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Following children's deaths, legislation looks to more closely monitor home-schoolers


Legislation set for introduction next week would require home-schoolers to report to their school districts and check in with child welfare experts twice a year. 

State Rep. Stephanie Chang, D-Detroit, says she was inspired to draft the bill after the deaths of two Detroit children who had been pulled from public schools. The bodies of eight-year-old Stephen Berry and 13-year-old Stoni A. Blair were found in a deep freezer last month. The children were pulled from Detroit Public Schools two years ago, but there is currently no requirement for reporting or follow-up, so the children were not reported missing. 

The mother, Mitchelle Blair, is charged with murder, torture, and child abuse.

Detroit City Council member Mary Sheffield worked with Chang on the bill. Sheffield says it's the second such incident she knows of in her district, and she's heard from other lawmakers about cases of child abuse and death in home-schooling families.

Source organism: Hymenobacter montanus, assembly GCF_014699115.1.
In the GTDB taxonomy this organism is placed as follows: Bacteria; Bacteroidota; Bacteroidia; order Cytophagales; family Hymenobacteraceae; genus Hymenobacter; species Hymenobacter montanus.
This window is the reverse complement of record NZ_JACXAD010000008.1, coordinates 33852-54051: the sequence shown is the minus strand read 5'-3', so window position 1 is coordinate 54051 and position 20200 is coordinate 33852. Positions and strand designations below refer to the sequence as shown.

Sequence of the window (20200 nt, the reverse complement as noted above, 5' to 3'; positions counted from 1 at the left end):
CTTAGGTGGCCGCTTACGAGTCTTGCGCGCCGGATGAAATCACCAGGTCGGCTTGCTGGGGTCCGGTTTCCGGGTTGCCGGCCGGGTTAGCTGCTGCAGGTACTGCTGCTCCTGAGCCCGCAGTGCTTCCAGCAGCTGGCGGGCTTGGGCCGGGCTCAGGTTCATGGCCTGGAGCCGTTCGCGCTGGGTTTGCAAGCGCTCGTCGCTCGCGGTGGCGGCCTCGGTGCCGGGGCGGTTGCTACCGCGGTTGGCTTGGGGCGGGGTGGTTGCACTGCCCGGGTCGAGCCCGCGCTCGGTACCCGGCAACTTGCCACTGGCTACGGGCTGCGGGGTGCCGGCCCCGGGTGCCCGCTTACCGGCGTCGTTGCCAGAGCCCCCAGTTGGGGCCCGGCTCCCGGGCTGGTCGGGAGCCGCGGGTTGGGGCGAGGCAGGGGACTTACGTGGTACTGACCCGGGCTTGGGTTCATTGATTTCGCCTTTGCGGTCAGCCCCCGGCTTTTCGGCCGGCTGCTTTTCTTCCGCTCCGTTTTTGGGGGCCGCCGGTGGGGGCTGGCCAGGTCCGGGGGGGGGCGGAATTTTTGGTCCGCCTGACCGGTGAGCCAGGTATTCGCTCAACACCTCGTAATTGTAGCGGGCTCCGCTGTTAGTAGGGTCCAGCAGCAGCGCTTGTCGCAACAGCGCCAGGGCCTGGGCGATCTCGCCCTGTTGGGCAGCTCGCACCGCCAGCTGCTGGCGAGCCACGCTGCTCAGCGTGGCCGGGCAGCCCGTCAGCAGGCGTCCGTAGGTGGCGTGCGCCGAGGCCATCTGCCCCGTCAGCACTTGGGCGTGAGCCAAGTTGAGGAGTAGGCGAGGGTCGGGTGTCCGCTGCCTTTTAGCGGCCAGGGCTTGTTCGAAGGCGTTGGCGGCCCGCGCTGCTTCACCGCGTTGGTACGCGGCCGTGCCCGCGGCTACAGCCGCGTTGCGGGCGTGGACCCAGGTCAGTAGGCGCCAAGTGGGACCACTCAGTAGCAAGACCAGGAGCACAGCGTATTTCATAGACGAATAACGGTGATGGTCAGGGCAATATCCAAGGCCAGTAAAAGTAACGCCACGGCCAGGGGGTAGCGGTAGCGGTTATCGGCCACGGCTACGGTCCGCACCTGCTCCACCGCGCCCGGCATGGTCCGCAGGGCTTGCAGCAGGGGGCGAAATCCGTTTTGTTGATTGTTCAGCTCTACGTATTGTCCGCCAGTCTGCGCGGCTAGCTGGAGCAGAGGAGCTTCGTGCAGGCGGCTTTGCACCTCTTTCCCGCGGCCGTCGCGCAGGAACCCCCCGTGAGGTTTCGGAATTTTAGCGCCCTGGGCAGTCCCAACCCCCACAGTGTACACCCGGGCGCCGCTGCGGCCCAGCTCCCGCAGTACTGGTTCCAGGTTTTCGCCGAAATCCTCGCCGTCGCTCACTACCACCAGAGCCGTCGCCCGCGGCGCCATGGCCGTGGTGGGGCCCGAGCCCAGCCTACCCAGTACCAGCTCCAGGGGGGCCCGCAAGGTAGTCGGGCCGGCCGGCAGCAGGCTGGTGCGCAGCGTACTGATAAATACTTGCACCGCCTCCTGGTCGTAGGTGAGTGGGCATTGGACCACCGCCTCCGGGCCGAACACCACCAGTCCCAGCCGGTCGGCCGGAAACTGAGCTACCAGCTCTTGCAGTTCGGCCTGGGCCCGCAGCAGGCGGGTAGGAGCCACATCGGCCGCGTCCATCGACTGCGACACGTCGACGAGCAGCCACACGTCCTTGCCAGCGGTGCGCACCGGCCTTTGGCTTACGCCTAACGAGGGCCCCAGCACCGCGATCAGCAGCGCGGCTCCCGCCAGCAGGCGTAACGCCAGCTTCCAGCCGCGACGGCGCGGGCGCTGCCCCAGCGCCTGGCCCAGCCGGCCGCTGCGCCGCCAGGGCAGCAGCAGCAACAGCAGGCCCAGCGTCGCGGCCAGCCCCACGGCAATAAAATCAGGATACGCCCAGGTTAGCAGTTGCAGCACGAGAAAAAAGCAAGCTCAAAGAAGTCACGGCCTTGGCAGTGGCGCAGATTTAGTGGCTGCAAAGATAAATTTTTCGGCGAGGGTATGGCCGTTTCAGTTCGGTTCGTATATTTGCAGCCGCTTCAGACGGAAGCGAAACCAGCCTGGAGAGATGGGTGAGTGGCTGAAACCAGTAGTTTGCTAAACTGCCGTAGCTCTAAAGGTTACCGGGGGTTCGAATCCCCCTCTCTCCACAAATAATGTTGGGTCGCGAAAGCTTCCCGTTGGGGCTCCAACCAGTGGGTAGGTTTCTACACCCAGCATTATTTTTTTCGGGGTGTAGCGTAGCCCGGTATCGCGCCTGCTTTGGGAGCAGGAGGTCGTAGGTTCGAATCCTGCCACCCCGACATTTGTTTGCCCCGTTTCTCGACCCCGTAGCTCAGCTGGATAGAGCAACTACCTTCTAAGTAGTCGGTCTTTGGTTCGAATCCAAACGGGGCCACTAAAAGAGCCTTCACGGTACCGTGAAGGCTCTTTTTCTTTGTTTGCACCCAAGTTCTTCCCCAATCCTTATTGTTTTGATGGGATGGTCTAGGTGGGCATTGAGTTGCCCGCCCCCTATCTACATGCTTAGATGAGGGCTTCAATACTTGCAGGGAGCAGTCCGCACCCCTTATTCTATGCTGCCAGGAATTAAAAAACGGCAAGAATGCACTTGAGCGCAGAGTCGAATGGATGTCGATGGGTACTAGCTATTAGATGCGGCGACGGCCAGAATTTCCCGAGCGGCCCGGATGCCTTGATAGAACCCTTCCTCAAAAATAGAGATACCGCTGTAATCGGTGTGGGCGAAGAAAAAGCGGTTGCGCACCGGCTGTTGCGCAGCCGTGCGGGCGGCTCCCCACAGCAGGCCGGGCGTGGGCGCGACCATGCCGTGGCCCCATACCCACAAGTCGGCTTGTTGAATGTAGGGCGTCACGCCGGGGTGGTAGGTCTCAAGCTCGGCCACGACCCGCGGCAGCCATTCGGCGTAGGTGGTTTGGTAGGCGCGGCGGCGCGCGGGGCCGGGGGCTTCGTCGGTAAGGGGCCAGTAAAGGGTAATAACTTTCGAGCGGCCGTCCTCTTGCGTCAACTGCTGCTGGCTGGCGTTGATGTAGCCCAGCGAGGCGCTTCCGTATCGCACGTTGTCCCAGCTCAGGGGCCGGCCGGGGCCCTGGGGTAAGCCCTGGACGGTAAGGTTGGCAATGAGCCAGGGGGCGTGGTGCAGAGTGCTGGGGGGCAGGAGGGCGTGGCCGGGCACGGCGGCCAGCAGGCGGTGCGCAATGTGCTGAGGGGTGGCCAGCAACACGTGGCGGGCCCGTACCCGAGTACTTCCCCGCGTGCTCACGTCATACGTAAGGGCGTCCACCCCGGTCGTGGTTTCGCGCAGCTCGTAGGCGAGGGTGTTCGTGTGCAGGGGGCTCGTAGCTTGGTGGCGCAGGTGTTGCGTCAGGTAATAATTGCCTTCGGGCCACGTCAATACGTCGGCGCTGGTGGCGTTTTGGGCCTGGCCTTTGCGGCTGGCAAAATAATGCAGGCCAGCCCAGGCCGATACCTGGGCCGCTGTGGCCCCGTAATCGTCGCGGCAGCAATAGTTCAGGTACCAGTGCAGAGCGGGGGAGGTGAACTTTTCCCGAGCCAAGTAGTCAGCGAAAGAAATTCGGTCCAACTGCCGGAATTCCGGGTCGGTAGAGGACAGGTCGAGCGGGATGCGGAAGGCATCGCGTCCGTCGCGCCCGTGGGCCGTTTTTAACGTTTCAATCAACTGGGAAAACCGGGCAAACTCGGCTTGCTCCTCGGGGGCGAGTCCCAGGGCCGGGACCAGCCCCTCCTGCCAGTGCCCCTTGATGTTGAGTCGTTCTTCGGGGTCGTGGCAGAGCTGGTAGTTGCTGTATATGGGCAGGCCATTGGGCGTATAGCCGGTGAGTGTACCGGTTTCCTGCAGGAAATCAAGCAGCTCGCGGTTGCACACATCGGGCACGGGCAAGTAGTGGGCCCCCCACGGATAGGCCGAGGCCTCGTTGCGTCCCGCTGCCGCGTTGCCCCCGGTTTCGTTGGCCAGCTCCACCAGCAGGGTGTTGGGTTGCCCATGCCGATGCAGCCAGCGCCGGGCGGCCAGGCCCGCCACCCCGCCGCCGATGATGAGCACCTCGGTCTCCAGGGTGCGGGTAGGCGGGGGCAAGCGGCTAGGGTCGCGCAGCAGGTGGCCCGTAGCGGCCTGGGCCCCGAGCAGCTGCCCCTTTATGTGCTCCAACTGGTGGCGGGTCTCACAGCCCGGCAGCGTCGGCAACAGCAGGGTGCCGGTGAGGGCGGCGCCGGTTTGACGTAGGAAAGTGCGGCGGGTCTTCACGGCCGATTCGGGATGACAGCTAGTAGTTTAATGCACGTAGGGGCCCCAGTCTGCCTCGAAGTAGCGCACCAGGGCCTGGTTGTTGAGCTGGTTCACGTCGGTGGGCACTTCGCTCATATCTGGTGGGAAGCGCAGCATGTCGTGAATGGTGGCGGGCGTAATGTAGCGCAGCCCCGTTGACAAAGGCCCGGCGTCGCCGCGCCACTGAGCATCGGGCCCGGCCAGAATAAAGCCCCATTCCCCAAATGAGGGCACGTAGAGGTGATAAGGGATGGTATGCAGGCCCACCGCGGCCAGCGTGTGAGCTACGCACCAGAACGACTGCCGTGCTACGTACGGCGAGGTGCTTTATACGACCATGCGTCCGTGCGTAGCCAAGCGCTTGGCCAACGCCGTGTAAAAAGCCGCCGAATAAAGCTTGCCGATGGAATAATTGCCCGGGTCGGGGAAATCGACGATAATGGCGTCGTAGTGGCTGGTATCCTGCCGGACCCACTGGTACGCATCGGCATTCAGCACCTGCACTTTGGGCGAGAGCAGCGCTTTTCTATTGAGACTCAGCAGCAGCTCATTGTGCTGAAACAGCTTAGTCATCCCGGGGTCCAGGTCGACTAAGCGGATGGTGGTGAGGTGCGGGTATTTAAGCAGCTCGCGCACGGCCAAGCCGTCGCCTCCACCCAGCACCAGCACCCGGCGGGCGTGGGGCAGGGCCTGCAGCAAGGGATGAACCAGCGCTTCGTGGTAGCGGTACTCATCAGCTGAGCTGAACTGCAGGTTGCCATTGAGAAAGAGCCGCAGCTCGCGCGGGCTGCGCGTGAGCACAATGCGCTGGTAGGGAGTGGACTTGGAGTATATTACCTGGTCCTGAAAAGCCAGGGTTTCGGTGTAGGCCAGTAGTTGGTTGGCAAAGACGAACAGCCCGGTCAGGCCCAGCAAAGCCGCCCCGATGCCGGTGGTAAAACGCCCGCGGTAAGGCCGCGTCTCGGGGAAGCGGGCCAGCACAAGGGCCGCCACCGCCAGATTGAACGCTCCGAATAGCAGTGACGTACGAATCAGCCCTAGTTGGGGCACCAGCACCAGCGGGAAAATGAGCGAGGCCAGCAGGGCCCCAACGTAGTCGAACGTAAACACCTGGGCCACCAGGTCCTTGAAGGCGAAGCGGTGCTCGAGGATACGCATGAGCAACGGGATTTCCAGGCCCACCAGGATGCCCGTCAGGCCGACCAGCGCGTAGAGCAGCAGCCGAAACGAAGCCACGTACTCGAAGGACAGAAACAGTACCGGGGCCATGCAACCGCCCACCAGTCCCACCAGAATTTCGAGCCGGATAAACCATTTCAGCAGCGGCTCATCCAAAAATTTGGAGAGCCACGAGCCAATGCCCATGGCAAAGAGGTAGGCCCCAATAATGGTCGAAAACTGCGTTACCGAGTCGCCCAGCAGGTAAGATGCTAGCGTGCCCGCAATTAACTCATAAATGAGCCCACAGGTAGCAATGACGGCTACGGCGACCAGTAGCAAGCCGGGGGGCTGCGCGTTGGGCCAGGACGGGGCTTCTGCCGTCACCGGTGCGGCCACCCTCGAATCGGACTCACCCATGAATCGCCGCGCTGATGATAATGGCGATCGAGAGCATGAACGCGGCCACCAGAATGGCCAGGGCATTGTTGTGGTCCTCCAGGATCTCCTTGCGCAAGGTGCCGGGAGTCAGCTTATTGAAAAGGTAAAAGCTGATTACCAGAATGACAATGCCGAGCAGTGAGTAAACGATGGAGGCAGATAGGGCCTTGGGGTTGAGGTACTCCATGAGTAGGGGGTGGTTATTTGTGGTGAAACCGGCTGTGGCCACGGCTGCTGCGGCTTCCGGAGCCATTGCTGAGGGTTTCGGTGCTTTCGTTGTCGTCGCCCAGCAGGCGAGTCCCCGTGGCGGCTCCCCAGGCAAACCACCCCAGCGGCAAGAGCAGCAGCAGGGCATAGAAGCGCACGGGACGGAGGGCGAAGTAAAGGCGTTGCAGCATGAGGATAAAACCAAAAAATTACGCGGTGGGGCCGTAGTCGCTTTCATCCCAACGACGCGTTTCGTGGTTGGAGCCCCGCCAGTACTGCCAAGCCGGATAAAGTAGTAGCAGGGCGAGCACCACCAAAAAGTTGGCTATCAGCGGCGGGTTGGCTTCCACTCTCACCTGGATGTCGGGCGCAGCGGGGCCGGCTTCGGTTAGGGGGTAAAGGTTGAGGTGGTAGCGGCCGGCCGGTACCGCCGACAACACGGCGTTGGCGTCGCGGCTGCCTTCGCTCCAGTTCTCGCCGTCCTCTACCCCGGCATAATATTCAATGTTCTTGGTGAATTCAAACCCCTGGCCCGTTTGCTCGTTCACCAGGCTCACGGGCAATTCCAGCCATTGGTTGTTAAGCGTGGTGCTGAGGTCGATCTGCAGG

Sheffield says she's also heard from a number of home-schooling parents, many of whom are concerned about the potential new regulation.

"This is not to vilify homeschooling and it’s not an attack on the homeschooling law. It’s about ensuring we have another layer of accountability to make sure we’re protecting our children," Sheffield says. 

Chang says the law places a minimum burden on parents. It requires only a few minutes once a year to report a child's homeschooling status to the district, and the welfare check can be carried out by a range of outside experts such as a clergy member, a police officer, a social worker, or a physician. 

"What we ended up with was very basic and reasonable and something I hope Michigan can do to prevent future tragedies," says Chang.

Michigan is one of the most permissive states when it comes to regulating home-schooling. It is one of only 11 states that do not require parents to report their decision to homeschool to any authorities.